Opinion Number. 1547

Subject

aliens right of aliens to succeed to real property in australia including territories: right of aliens to hold real property in australia including territories

Key Legislation

Aliens Ordinance 1911 (Papua) s 3: British Nationality and Status of Aliens Act 1914 (U.K.) (4 & 5 Geo. V c. 17) Part III, s 17: Laws Repeal and Adopting Ordinance 1921 (NG) ss 14, 16: Australian Courts Act 1828 (U.K.) (9 Geo. IV c. 83) s 24: Aliens Act 1867(Qld) s 4: Transfer of Land Control Ordinance 1924 (NG): Succession and Wills Law 1913 (NI): Naturalization and Denization Act 1898 (NSW): Laws Repeal and Adopting Ordinance 1922 (Nauru)

Date
Client
The Secretary, Prime Minister

The French High Commission in Syria has recently enacted a decree providing that the right of succession to real property, through intestacy or testamentary disposition only accrues to a foreigner if his national law permits such rights of succession to Syrians or Lebanese and the Dominions Office has requested to be supplied with information so that His Majesty”s Consul-General at Beirut may be in a position to reply to any questions regarding the rights of aliens to succeed to real property in Australia.

The Secretary, Prime Minister”s Department, has forwarded the following memorandum on the subject for advice:

I forward herewith a copy of a despatch received from the Secretary of State for Dominion Affairs regarding a Decree enacted by the High Commission in Syria on the 12th November, 1930, respecting the right of succession to real property.

It is desired that reference to the law on the subject in respect of the Territories of Papua, New Guinea, Norfolk Island and Nauru, should be made when furnishing the Secretary of State with a reply to his enquiry.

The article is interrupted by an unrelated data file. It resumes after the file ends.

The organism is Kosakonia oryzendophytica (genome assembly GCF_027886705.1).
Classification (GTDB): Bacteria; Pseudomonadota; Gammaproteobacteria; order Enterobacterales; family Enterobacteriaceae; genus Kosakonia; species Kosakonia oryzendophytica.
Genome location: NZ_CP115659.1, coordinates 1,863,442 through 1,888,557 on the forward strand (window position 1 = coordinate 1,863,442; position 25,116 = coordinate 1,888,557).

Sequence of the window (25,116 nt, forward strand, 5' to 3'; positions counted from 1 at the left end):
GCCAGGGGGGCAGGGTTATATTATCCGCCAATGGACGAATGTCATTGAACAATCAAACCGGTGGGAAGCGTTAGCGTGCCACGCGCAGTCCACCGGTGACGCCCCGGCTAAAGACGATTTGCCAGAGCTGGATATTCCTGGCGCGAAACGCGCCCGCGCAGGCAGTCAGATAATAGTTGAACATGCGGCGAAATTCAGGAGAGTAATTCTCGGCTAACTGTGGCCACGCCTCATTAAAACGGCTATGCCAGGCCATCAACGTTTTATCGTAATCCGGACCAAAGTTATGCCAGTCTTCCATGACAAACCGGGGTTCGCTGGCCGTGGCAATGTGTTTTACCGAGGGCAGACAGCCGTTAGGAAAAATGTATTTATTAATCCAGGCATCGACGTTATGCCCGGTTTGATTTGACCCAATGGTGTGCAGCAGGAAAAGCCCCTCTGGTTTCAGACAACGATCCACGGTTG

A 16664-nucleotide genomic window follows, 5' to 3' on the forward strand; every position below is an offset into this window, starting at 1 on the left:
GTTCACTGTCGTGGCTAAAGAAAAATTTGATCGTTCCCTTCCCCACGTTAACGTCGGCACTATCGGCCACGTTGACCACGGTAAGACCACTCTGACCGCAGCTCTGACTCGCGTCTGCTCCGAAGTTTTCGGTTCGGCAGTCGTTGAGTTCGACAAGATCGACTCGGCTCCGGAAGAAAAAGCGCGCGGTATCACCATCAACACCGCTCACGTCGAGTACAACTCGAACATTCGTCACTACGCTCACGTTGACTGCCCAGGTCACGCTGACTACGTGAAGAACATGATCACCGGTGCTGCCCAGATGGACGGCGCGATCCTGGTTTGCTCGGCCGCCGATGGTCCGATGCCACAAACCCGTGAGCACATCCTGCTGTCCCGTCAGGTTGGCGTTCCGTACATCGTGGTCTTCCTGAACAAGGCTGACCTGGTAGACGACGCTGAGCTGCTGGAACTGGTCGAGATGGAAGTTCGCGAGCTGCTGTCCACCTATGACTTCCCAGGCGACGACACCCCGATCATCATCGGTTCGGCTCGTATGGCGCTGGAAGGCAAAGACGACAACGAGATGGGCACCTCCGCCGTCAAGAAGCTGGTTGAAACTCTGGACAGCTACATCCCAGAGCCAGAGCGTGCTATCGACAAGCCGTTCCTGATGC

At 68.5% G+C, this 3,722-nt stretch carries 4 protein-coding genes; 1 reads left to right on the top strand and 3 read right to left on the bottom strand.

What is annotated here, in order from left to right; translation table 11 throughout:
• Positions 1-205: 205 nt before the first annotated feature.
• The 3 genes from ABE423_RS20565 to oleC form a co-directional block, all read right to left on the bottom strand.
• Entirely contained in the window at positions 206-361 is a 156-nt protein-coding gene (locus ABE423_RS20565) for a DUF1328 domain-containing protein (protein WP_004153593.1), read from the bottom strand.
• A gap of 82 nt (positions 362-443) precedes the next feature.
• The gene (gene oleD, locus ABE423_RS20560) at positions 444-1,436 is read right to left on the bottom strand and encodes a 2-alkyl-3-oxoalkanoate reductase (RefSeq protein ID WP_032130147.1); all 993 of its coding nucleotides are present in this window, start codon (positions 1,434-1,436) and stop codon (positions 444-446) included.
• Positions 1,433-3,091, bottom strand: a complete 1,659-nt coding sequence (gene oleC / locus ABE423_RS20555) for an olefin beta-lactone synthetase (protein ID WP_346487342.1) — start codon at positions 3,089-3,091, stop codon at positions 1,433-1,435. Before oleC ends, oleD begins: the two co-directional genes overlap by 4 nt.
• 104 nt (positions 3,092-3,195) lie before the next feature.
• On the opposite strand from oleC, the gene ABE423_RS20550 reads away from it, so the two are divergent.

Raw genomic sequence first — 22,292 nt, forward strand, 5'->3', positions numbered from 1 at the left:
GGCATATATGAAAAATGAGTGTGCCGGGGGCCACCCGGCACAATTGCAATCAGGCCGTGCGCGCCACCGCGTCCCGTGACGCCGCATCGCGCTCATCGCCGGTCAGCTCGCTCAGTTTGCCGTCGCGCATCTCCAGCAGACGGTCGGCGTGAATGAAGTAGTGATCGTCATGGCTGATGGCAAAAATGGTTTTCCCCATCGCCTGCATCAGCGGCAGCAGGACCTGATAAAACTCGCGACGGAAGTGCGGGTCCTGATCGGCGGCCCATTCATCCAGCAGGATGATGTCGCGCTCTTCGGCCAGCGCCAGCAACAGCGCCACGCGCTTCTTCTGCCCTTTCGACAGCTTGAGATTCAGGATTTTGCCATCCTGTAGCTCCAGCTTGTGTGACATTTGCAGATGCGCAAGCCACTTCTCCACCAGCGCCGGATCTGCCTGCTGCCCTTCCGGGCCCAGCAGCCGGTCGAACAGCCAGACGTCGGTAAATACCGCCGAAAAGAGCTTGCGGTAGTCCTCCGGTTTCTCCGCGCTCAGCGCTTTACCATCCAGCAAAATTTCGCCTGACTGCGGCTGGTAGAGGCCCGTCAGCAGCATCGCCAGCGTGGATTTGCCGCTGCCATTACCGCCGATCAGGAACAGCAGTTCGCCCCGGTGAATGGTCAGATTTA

So far as Papua is concerned the matter appears to be covered by section 3 of the Aliens Ordinance 1911.

With regard to the remaining Territories, the position is not clear. There would appear to be no law in force in New Guinea, Norfolk Island and Nauru that would prohibit an alien from taking, acquiring, holding and disposing of real property of every description, or that would prevent real property being derived through from or in succession to an alien.

In the absence of any law regarding the right of succession of aliens to real property, it is thought that the matter might require to be decided by Common Law, and the question is accordingly submitted for favour of your consideration and advice as to the reply that should be furnished to the Secretary of State in respect of the Territories mentioned.

Section 17 of the British Nationality and Status of Aliens Act 1914 provides as follows:

Real and personal property of every description may be taken, acquired, held and disposed of by an alien in the same manner in all respects as by a natural-born British subject; and a title to real and personal property of every description may be derived through, from or in succession to an alien in the same manner in all respects as through, from or in succession to a natural-born British subject.

Provided that this section shall not operate so as to—

  1. Confer any right on an alien to hold real property situate out of the United Kingdom; or
  2. Qualify an alien for any office or for any municipal, parliamentary, or other franchises; or
  3. Qualify an alien to be the owner of a British ship; or
  4. Entitle an alien to any right or privilege as a British subject, except such rights and privileges in respect of property as are hereby expressly given to him; or
  5. Affect any estate or interest in real or personal property to which any person has or may become entitled, either mediately or immediately, in possession or expectancy, in pursuance of any disposition made before the twelfth day of May eighteen hundred and seventy, or in pursuance of any devolution by law on the death of any person dying before that day.

In an Opinion dated the 6th October, 1917, the Solicitor-General advised that Part III of this Act (which contains section 17) applies to the Commonwealth.

For the purposes of the Act Papua and Norfolk Island are treated as part of the Commonwealth (See the First Schedule to the Act). In my opinion, therefore, section 17 applies to these Territories.